Review by Matt S.
I never had the opportunity to play The Last Remnant on its initial release in 2008. It was a console exclusive on Xbox 360, and I didn’t spend much time playing that console at all. I’m so glad that for the remaster Square Enix brought it to PlayStation 4 rather than Xbox One (which I don’t have), because this game is Square Enix at its very finest.
Right off the bat the game the game felt familiar to me. The lead character – Rush Sykes (a name that’s a bit on the nose, but charming in its kitsch quality) – was heavily reminiscent in tone and behaviour to Tidus from Final Fantasy X, while the environment designs had a exotic quality that if you squint, you could almost see Final Fantasy XII in them. Given the respect that I have for both Final Fantasy X and XII, being able to draw ready comparisons to them put me in a good frame of mind from the outset.
The Last Remnant also shares a sense of the epic with Final Fantasy XII. Both games are, at core, about globe-shattering political maneuvering, and both games feature a rather naive boy that’s thrust into the thick of it unwittingly. Skyes finds himself chasing down a rogue element of an incredibly powerful scientific guild, who has captured his sister for reasons that, of course, aren’t immediately obvious. The stakes are huge though, and that becomes obvious very quickly once the Remnants are introduced. These are sentient… things, that powerful leaders form a bond with and, once done, are able to wield the power to create safe, comfortable cities for people to live in in an otherwise hostile world.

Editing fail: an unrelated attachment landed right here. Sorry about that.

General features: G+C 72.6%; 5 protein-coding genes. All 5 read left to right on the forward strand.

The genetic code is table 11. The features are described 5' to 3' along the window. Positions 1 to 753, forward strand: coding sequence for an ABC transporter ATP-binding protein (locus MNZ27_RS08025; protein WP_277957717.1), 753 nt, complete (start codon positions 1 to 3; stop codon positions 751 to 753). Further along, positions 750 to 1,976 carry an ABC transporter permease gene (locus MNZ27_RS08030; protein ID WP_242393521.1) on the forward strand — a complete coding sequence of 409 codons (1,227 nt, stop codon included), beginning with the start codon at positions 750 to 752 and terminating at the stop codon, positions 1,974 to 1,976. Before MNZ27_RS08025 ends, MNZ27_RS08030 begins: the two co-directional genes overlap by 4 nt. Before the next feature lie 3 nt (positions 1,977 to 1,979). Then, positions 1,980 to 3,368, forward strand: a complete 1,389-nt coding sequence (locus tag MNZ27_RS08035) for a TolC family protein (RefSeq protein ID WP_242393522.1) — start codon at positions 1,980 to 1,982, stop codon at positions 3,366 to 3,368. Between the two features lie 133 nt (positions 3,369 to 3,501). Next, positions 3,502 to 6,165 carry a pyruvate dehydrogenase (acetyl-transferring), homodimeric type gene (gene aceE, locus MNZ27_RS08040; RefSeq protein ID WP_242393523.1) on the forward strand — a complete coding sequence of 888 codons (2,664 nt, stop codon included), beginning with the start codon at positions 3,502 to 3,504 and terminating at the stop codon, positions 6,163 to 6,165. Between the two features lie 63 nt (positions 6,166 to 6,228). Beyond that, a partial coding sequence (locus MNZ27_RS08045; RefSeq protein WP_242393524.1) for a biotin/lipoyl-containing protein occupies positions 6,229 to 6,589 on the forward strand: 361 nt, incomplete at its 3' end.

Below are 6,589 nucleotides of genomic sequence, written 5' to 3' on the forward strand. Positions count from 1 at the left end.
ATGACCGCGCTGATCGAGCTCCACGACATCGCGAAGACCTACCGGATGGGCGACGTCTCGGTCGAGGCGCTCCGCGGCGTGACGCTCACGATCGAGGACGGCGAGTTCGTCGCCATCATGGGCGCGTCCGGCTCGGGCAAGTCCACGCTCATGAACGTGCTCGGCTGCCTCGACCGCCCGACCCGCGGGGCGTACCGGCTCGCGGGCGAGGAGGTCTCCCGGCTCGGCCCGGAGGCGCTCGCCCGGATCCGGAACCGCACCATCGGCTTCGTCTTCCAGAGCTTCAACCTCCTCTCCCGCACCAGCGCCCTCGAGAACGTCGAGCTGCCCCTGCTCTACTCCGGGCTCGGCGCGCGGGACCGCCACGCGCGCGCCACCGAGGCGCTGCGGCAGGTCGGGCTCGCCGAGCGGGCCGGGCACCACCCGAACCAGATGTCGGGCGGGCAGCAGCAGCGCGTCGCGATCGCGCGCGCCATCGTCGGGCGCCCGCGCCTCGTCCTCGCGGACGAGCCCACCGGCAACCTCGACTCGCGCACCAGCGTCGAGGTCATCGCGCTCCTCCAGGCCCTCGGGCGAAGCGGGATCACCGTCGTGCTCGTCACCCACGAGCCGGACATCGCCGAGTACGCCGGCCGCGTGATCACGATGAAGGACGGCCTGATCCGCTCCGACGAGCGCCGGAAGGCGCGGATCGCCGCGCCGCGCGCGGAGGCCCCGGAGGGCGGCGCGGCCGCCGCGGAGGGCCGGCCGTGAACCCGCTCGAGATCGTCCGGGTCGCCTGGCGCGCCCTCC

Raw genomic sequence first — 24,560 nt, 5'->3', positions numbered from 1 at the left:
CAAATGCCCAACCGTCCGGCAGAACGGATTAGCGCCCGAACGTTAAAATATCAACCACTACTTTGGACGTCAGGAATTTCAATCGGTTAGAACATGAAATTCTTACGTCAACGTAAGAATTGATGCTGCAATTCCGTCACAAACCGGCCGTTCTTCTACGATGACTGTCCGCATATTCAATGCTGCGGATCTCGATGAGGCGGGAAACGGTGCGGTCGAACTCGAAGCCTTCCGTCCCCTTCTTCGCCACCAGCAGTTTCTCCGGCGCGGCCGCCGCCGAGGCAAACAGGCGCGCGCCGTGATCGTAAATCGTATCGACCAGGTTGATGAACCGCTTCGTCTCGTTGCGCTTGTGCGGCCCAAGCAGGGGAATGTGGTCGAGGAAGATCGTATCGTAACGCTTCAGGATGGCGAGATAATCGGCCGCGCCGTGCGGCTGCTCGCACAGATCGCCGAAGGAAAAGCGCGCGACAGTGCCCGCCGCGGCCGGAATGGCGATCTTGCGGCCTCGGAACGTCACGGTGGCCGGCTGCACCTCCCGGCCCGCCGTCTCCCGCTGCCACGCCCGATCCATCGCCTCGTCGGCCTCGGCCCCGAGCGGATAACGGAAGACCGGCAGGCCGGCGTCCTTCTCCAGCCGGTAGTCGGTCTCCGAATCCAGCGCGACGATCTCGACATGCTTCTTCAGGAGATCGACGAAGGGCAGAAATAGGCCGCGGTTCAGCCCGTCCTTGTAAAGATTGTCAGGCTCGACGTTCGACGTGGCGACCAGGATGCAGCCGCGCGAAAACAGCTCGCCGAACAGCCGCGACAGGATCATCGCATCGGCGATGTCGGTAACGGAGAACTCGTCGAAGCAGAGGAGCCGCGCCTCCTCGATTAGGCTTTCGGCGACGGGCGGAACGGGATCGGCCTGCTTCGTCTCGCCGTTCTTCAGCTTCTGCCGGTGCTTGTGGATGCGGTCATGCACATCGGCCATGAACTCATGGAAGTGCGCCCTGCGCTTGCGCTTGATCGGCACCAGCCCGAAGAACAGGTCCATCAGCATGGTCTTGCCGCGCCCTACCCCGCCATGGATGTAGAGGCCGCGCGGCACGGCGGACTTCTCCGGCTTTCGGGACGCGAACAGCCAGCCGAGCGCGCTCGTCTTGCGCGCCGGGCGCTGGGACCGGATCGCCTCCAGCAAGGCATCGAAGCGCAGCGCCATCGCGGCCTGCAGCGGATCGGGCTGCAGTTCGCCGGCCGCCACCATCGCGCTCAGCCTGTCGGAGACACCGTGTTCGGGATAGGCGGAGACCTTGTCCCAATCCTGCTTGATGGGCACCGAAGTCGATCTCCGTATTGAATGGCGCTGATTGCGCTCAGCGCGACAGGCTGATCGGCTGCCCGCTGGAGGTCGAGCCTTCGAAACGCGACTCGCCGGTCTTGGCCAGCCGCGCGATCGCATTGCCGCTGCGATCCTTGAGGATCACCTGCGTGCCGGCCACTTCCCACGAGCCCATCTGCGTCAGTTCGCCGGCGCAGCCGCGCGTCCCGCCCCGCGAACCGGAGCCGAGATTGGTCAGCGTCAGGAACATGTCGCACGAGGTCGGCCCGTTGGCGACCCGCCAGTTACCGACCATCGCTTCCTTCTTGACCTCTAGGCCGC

This game really is Square Enix at its absolute best. So glad I’ve finally played it. #PS4share pic.twitter.com/ug6xXNOBIG
— Dee Dee wishes you a very merry Christmas (@DigitallyDownld) December 16, 2018
The core themes at the heart of The Last Remnant are that tension between science and faith, and the need to have a respect for a primal spirit and “living-ness” of the world around the characters. The plot is winding and the machinations that it works through are complex in ways that only mid-era Square Enix games can be, but the crux of The Last Remnant is comfortably familiar; it’s another reminder from a Japanese game developer that for all the progress in the world, those deeply held Shinto beliefs that cut to the core of the Japanese culture are still relevant and something to be remembered. Progress without respect for the primal can be catastrophic – a lesson that makes The Last Remnant, if anything, of greater metaphoric value now, in the modern world where there’s a struggle across the planet to remind people of the value of the earth itself.
It’s just as well that the narrative is comfortable and familiar for Square Enix fans, because the combat system is very different to what Final Fantasy or Dragon Quest fans would be familiar with, and might take some getting used to. In fact, it’s not really like any other Square Enix game, or any other JRPG out there. Really, The Last Remnant is a bit of an oddity. Rather than controlling individuals on the battlefield, in The Last Remnant you instead control small “units”, which operate as one. Each of the individuals within the unit contribute some kind of power and health to the overall unit, and all characters continue to operate until the entire unit is defeated.
These units then fight enemy units, and positioning is important. Come at an enemy from a side, when it’s already engaged in combat with another of your units, and you’ll get a big flaking bonus. Conversely, make poor strategic decisions in how you use your units, and you’ll find yourself decimated, and fast. The Last Remnant isn’t forgiving of poor strategy, and at first, because you don’t control the movement of the units directly (and only have a limited perspective of the battlefield thanks to the camera angle), it can be difficult to understand the way that space and movement works in the game.